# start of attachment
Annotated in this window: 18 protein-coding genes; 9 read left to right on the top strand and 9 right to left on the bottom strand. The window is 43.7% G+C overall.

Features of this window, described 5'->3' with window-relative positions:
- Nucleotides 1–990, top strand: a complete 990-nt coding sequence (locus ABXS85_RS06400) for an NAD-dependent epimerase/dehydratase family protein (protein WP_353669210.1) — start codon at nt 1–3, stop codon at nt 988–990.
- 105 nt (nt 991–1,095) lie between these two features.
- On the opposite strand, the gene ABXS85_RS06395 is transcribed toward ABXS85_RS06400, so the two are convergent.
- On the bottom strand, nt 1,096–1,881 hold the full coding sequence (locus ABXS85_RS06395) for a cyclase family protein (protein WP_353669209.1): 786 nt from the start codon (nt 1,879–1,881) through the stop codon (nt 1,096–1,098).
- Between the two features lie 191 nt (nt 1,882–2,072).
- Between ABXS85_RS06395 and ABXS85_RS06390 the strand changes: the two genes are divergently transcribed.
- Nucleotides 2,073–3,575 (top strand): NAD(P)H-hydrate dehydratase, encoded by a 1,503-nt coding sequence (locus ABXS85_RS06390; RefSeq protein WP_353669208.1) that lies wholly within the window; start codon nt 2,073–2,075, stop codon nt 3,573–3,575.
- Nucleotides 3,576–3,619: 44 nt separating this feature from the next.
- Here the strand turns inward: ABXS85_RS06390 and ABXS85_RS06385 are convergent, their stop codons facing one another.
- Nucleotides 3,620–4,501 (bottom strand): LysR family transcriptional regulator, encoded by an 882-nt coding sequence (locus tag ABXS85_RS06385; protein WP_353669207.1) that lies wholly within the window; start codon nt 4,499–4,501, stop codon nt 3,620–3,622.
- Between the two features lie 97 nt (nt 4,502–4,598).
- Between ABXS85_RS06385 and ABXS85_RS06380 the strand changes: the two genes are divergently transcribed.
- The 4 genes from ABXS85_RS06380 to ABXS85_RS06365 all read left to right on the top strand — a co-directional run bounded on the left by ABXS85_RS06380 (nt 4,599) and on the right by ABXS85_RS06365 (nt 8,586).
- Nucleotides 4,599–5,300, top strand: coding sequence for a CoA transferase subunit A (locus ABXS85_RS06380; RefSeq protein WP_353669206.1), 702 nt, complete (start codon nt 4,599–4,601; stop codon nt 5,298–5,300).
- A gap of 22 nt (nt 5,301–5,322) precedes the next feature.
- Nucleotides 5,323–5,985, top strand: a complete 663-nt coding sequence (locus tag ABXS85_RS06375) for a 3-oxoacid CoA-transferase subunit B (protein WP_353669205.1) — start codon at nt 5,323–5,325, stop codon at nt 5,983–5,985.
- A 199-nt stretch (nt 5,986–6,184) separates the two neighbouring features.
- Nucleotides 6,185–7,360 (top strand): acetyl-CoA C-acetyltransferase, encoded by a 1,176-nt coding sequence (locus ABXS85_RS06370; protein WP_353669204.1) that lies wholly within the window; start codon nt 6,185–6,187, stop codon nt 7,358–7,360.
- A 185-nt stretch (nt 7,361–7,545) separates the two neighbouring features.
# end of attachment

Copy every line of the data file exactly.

Annotated in this window: 18 protein-coding genes; 9 read left to right on the top strand and 9 right to left on the bottom strand. The window is 43.7% G+C overall.

Features of this window, described 5'->3' with window-relative positions:
- Nucleotides 1–990, top strand: a complete 990-nt coding sequence (locus ABXS85_RS06400) for an NAD-dependent epimerase/dehydratase family protein (protein WP_353669210.1) — start codon at nt 1–3, stop codon at nt 988–990.
- 105 nt (nt 991–1,095) lie between these two features.
- On the opposite strand, the gene ABXS85_RS06395 is transcribed toward ABXS85_RS06400, so the two are convergent.
- On the bottom strand, nt 1,096–1,881 hold the full coding sequence (locus ABXS85_RS06395) for a cyclase family protein (protein WP_353669209.1): 786 nt from the start codon (nt 1,879–1,881) through the stop codon (nt 1,096–1,098).
- Between the two features lie 191 nt (nt 1,882–2,072).
- Between ABXS85_RS06395 and ABXS85_RS06390 the strand changes: the two genes are divergently transcribed.
- Nucleotides 2,073–3,575 (top strand): NAD(P)H-hydrate dehydratase, encoded by a 1,503-nt coding sequence (locus ABXS85_RS06390; RefSeq protein WP_353669208.1) that lies wholly within the window; start codon nt 2,073–2,075, stop codon nt 3,573–3,575.
- Nucleotides 3,576–3,619: 44 nt separating this feature from the next.
- Here the strand turns inward: ABXS85_RS06390 and ABXS85_RS06385 are convergent, their stop codons facing one another.
- Nucleotides 3,620–4,501 (bottom strand): LysR family transcriptional regulator, encoded by an 882-nt coding sequence (locus tag ABXS85_RS06385; protein WP_353669207.1) that lies wholly within the window; start codon nt 4,499–4,501, stop codon nt 3,620–3,622.
- Between the two features lie 97 nt (nt 4,502–4,598).
- Between ABXS85_RS06385 and ABXS85_RS06380 the strand changes: the two genes are divergently transcribed.
- The 4 genes from ABXS85_RS06380 to ABXS85_RS06365 all read left to right on the top strand — a co-directional run bounded on the left by ABXS85_RS06380 (nt 4,599) and on the right by ABXS85_RS06365 (nt 8,586).
- Nucleotides 4,599–5,300, top strand: coding sequence for a CoA transferase subunit A (locus ABXS85_RS06380; RefSeq protein WP_353669206.1), 702 nt, complete (start codon nt 4,599–4,601; stop codon nt 5,298–5,300).
- A gap of 22 nt (nt 5,301–5,322) precedes the next feature.
- Nucleotides 5,323–5,985, top strand: a complete 663-nt coding sequence (locus tag ABXS85_RS06375) for a 3-oxoacid CoA-transferase subunit B (protein WP_353669205.1) — start codon at nt 5,323–5,325, stop codon at nt 5,983–5,985.
- A 199-nt stretch (nt 5,986–6,184) separates the two neighbouring features.
- Nucleotides 6,185–7,360 (top strand): acetyl-CoA C-acetyltransferase, encoded by a 1,176-nt coding sequence (locus ABXS85_RS06370; protein WP_353669204.1) that lies wholly within the window; start codon nt 6,185–6,187, stop codon nt 7,358–7,360.
- A 185-nt stretch (nt 7,361–7,545) separates the two neighbouring features.